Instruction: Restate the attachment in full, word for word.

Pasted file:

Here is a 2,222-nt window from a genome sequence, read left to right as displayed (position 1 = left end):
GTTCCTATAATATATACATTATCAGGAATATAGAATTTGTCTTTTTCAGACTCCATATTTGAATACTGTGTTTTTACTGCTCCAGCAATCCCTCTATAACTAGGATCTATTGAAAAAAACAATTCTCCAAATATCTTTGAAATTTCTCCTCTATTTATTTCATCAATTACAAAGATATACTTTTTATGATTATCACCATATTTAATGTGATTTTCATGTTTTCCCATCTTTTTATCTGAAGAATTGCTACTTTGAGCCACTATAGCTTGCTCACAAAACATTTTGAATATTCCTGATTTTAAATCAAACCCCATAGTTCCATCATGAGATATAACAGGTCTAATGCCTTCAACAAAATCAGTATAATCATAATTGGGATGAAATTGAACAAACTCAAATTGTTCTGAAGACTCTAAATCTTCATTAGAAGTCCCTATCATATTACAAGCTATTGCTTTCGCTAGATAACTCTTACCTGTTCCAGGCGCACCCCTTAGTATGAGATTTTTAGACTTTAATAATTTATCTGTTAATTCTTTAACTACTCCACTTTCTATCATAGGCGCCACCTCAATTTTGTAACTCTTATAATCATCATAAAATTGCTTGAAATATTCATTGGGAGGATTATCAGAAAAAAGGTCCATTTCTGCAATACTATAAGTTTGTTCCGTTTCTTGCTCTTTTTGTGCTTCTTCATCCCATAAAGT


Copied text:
Here is a 2,222-nt window from a genome sequence, read left to right as displayed (position 1 = left end):
GTTCCTATAATATATACATTATCAGGAATATAGAATTTGTCTTTTTCAGACTCCATATTTGAATACTGTGTTTTTACTGCTCCAGCAATCCCTCTATAACTAGGATCTATTGAAAAAAACAATTCTCCAAATATCTTTGAAATTTCTCCTCTATTTATTTCATCAATTACAAAGATATACTTTTTATGATTATCACCATATTTAATGTGATTTTCATGTTTTCCCATCTTTTTATCTGAAGAATTGCTACTTTGAGCCACTATAGCTTGCTCACAAAACATTTTGAATATTCCTGATTTTAAATCAAACCCCATAGTTCCATCATGAGATATAACAGGTCTAATGCCTTCAACAAAATCAGTATAATCATAATTGGGATGAAATTGAACAAACTCAAATTGTTCTGAAGACTCTAAATCTTCATTAGAAGTCCCTATCATATTACAAGCTATTGCTTTCGCTAGATAACTCTTACCTGTTCCAGGCGCACCCCTTAGTATGAGATTTTTAGACTTTAATAATTTATCTGTTAATTCTTTAACTACTCCACTTTCTATCATAGGCGCCACCTCAATTTTGTAACTCTTATAATCATCATAAAATTGCTTGAAATATTCATTGGGAGGATTATCAGAAAAAAGGTCCATTTCTGCAATACTATAAGTTTGTTCCGTTTCTTGCTCTTTTTGTGCTTCTTCATCCCATAAAGT